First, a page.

I was walking past a 24-hour news screen at our office earlier this week when my attention was drawn to an astonishing statistic: the world’s richest 62 people had as much wealth as the bottom 3.6 billion.
Discussing this with my wife that evening, she’d remembered an arguably more disturbing fact from the story: that 1% of the global population had as much wealth as the other 99%.
Facts and figures are the bread and butter of so much business communication – but often not for the better. They provide useful information, but they often fail to move people to action.
This example shows, however, that the right statistics can be very powerful. So what’s the secret?
Oxfam gained huge PR coverage from two facts that were simple and memorable.
But most of all, they produced a strong emotional response: injustice, anger, sadness perhaps, depending on your viewpoint. They showed a society desperately imbalanced in terms of wealth.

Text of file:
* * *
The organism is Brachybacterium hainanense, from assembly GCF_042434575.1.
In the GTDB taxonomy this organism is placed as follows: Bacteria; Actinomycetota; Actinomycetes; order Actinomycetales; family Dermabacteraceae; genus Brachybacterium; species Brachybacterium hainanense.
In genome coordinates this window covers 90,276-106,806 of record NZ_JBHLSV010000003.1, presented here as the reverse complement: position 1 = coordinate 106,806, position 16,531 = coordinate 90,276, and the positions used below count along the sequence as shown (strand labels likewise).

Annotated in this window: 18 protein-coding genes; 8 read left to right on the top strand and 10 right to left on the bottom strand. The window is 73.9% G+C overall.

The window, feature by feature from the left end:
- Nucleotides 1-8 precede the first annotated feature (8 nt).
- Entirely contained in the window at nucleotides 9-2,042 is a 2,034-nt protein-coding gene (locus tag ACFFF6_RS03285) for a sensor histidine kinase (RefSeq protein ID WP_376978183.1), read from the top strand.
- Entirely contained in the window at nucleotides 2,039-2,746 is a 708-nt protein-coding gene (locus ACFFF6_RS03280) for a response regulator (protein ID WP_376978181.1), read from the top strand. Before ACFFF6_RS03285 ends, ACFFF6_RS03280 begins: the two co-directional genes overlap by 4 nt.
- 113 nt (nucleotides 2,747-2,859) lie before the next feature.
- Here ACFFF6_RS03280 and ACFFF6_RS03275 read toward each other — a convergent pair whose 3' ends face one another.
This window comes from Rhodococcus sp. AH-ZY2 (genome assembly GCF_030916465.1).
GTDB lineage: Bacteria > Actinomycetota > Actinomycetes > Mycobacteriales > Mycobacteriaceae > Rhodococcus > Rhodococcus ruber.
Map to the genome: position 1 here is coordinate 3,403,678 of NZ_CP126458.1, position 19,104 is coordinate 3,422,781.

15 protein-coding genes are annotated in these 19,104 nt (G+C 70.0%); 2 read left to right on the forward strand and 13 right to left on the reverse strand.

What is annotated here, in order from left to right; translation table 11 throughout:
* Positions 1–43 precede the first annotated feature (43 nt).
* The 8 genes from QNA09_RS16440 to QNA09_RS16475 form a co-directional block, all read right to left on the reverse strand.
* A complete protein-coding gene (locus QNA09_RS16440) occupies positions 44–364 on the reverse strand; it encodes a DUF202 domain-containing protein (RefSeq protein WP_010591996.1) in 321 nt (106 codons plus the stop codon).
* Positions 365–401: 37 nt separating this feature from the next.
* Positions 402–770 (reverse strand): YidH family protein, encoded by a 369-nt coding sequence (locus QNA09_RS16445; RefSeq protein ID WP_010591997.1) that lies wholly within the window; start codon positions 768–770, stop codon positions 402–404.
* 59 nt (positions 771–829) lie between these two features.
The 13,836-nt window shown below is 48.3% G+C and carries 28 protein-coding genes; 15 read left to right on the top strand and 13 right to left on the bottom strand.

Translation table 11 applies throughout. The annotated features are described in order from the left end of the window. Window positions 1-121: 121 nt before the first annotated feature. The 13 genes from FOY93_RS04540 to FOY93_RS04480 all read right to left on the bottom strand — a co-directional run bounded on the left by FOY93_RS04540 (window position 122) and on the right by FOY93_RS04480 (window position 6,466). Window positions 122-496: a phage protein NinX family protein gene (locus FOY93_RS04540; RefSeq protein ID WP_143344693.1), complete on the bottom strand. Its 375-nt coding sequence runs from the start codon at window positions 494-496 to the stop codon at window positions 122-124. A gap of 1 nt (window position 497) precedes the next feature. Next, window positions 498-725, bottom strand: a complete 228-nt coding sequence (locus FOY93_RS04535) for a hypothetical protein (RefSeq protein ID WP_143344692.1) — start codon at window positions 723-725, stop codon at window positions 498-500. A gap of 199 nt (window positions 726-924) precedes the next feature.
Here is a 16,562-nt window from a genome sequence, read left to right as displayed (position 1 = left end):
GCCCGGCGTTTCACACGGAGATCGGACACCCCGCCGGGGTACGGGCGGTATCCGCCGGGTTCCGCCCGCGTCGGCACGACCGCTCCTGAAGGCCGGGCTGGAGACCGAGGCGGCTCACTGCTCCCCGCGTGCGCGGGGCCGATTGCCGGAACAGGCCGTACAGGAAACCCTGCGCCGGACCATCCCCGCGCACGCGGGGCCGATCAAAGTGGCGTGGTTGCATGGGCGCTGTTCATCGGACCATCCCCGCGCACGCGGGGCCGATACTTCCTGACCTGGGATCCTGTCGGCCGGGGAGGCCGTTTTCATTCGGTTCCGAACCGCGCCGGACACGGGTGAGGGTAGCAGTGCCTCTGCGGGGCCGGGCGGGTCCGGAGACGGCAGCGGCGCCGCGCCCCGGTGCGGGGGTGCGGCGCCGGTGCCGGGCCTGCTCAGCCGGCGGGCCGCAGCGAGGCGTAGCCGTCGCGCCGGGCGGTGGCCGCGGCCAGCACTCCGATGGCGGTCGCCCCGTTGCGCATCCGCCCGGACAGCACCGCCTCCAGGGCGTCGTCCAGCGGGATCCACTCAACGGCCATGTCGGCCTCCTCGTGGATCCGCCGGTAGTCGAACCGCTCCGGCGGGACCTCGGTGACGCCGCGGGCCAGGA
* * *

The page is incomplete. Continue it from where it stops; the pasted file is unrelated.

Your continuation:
You can use emotion when using facts and figures in your own communications too.
In a recent role, I worked on a brand ambassador programme which helped to create a sense of pride and engagement across all levels of our business.
Colleagues told us that the part they liked best – and remembered most – were the ‘key facts’ we used to describe the huge scope and variety of the business. And again, emotion was key. We used analogies and comparisons to make potentially boring business facts fun, entertaining and surprising – creating a sense of pride in working for such a diverse business.
So next time you’re using facts and figures in your communication, find a way to present them that will stimulate an emotional response.
Because it’s the emotion that moves people to action.